^{1,a)}

### Abstract

Measurements are presented of the Magnus force on a spinning baseball. The experiment utilizes a pitching machine to project the baseball horizontally, a high-speed motionanalysis system to determine the initial velocity and angular velocity and to track the trajectory over of flight, and a ruler to measure the total distance traversed. Speeds in the range and spin rates (topspin or backspin) in the range were utilized, corresponding to Reynolds numbers of and spin factors in the range 0.090–0.595. Least-squares fits were used to extract the initial parameters of the trajectory and to determine the lift coefficients. Comparison is made with previous measurements and parametrizations, and implications for the effect of spin on the flight of a baseball are discussed. The lift coefficient is found not to depend strongly on at fixed values of .

The author thanks Joe Hopkins for his help in the early stages of this work, especially with the motion capture measurements. The author also thanks Dr. Hank Kaczmarski for the loan of the motion capture equipment and Dr. Lance Chong for his expertise in the use of this equipment. Finally, the author wishes to thank Professor Mont Hubbard for many clarifying discussions and for a critical reading of the manuscript.

I. INTRODUCTION

II. PREVIOUS DETERMINATIONS OF THE MAGNUS FORCE

III. EXPERIMENT AND DATA REDUCTION

IV. RESULTS AND DISCUSSION

A. Results for

B. Implications for the flight of a baseball

V. SUMMARY AND CONCLUSIONS

### Key Topics

- Kinematics
- 16.0
- Cameras
- 15.0
- Aerodynamics
- 5.0
- Physics of sports
- 5.0
- Velocity measurement
- 5.0

## Figures

Forces on a spinning baseball in flight. The drag force acts in the direction, the Magnus force acts in the direction, and the force of gravity acts downward.

Forces on a spinning baseball in flight. The drag force acts in the direction, the Magnus force acts in the direction, and the force of gravity acts downward.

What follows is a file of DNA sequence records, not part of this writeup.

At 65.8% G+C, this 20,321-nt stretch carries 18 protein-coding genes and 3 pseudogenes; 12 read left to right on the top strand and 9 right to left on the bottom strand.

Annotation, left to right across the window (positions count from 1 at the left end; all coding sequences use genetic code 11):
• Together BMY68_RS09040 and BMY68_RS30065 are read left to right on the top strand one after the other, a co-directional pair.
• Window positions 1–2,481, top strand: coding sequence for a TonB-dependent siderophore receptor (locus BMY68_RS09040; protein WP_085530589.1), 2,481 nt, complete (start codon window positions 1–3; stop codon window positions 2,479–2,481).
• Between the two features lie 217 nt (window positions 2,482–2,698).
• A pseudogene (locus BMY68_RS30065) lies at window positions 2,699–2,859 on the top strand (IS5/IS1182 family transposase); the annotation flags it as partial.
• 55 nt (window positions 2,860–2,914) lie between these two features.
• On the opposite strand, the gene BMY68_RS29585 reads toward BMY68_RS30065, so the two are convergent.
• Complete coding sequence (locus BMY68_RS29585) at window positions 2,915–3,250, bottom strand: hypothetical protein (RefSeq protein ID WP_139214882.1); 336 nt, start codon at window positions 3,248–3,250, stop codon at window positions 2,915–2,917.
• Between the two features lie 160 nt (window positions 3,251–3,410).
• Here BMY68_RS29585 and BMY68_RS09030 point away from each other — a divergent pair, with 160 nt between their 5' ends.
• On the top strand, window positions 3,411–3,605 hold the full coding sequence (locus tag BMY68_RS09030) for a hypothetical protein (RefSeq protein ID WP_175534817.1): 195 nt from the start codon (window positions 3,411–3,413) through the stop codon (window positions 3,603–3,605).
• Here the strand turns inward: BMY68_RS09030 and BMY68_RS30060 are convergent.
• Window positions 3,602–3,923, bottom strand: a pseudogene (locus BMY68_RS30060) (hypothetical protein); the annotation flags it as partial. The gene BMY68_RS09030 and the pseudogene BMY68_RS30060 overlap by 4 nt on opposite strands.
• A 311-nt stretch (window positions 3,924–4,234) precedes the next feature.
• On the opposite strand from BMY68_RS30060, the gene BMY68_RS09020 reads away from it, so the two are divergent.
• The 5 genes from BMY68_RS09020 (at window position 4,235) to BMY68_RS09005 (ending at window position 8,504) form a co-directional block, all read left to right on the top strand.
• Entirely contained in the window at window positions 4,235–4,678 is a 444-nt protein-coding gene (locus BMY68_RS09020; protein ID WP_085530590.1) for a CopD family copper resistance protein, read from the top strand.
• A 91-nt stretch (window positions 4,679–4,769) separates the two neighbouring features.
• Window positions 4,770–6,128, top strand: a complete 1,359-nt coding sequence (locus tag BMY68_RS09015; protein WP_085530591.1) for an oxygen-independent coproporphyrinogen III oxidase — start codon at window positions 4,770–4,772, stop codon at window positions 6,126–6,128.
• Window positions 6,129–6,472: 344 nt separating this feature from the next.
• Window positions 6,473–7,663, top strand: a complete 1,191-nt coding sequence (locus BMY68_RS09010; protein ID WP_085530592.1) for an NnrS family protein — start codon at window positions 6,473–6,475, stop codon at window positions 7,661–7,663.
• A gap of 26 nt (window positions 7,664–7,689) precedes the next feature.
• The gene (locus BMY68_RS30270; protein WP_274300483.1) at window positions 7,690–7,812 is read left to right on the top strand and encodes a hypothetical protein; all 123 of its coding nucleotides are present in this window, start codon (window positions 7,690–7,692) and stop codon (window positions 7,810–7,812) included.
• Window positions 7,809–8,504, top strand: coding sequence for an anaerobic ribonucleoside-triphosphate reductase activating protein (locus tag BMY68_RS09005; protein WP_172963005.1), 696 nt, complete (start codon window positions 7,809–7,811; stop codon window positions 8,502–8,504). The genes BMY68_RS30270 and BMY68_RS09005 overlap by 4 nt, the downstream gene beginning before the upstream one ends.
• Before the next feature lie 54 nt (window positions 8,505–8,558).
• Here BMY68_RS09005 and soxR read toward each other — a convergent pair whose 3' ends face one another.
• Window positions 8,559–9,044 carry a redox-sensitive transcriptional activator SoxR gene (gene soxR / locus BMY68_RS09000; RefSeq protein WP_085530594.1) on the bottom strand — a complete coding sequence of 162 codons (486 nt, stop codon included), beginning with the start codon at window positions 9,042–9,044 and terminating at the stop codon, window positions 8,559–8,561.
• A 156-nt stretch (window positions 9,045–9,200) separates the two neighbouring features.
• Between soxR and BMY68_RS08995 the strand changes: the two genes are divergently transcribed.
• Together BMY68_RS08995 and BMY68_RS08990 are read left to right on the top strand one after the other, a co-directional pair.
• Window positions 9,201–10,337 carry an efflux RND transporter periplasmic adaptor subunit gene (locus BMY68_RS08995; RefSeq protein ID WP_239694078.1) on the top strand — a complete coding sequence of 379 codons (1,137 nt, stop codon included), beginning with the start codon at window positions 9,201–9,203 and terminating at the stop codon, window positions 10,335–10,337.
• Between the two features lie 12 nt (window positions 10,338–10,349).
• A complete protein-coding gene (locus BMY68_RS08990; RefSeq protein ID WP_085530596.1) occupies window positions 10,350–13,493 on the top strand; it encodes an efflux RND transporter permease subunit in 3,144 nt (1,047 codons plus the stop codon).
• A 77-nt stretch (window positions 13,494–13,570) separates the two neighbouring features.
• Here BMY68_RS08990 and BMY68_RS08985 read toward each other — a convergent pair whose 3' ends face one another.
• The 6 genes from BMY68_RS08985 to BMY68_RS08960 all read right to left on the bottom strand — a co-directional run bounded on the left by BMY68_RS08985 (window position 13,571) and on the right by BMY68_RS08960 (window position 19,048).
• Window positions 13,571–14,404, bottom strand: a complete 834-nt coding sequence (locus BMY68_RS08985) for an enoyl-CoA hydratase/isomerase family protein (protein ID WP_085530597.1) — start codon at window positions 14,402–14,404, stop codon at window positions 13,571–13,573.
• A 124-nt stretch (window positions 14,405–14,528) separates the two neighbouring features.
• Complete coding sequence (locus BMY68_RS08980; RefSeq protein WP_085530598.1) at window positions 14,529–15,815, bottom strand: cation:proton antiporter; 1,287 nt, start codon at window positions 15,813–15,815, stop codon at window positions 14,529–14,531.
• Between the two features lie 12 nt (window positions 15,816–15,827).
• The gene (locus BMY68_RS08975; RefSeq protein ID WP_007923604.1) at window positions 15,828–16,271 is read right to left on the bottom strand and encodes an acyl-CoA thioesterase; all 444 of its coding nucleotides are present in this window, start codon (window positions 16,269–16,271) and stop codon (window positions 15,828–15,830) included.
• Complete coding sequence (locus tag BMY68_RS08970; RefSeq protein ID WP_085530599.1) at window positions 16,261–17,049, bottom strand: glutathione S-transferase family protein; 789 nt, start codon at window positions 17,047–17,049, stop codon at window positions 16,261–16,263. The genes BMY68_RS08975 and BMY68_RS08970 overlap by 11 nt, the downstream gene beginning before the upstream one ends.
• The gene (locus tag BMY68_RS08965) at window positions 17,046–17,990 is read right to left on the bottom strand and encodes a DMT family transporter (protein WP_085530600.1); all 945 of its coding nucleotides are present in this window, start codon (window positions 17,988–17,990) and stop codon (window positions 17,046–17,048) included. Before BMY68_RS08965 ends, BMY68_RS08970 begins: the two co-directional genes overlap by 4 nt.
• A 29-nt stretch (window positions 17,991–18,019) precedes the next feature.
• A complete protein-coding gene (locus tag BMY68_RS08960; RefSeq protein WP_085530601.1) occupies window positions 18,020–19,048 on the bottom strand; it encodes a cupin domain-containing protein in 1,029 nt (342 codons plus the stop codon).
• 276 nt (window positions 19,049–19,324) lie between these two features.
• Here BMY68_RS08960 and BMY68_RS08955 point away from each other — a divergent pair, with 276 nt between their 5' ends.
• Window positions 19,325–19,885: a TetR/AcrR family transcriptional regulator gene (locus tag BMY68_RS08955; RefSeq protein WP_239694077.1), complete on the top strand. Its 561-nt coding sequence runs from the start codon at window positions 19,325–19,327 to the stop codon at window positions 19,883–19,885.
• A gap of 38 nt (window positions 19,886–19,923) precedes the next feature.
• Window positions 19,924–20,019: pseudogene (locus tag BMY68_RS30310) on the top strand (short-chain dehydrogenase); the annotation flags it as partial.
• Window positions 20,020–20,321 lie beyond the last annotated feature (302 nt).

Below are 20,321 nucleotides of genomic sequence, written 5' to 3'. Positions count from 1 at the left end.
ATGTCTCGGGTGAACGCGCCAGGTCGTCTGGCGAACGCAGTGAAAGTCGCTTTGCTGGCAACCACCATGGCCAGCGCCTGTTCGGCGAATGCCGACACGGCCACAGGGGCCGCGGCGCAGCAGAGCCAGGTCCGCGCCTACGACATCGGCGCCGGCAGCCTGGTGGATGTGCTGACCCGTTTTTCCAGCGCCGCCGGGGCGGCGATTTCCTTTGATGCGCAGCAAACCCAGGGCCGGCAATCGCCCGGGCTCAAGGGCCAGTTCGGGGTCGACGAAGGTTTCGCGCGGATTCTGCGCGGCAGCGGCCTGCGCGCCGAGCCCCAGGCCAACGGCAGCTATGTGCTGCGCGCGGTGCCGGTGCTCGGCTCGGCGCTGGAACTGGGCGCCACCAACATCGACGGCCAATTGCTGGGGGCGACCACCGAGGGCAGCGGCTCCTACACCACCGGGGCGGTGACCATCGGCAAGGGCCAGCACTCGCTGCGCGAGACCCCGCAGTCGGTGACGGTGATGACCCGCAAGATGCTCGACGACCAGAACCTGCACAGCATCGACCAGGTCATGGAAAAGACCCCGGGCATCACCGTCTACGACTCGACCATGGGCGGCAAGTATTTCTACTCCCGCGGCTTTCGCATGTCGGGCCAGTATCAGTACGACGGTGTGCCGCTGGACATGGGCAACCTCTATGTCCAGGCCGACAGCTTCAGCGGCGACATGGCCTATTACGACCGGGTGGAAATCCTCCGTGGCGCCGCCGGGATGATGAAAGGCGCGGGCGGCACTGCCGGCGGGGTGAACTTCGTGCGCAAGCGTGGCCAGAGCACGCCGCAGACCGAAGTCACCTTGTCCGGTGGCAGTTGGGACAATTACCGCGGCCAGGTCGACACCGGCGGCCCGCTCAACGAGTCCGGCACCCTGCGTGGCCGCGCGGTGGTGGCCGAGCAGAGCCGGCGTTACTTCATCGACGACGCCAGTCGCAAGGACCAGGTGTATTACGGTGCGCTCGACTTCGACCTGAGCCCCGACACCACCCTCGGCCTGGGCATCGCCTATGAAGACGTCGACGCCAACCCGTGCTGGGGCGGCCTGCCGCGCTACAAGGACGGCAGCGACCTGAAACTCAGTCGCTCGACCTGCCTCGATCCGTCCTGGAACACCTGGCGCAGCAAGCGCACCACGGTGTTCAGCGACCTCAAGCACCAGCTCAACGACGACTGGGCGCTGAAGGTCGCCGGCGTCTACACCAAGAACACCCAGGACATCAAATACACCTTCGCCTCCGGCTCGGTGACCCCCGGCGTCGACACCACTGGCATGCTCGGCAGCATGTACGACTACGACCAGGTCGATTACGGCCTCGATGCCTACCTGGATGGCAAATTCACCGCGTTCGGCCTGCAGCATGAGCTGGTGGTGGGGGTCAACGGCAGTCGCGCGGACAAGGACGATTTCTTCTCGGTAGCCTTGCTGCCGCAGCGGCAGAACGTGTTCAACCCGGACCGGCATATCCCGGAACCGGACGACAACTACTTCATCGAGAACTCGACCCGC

Experimental results for . The closed circles are from the present experiment. Open circles are from Watts and Ferrer (Ref. 18), open triangles are from Briggs (Refs. 12 and 17), open diamonds and squares are from Alaways two- and four-seam (Ref. 23), respectively (Refs. 8 and 9), and closed triangles are from the pitching machine data of Jinji (Ref. 11). Also shown are the parametrizations of Ref. 5 (solid) and Eq. (3) (dashed), the latter calculated for a speed of .

Experimental results for . The closed circles are from the present experiment. Open circles are from Watts and Ferrer (Ref. 18), open triangles are from Briggs (Refs. 12 and 17), open diamonds and squares are from Alaways two- and four-seam (Ref. 23), respectively (Refs. 8 and 9), and closed triangles are from the pitching machine data of Jinji (Ref. 11). Also shown are the parametrizations of Ref. 5 (solid) and Eq. (3) (dashed), the latter calculated for a speed of .

Calculated ratio of the Magnus force to weight for . The solid and dashed curves utilize the parametrizations of Refs. 5 and 7, respectively, the latter essentially reproducing Fig. 2.2 of Adair (Ref. 7).

Calculated ratio of the Magnus force to weight for . The solid and dashed curves utilize the parametrizations of Refs. 5 and 7, respectively, the latter essentially reproducing Fig. 2.2 of Adair (Ref. 7).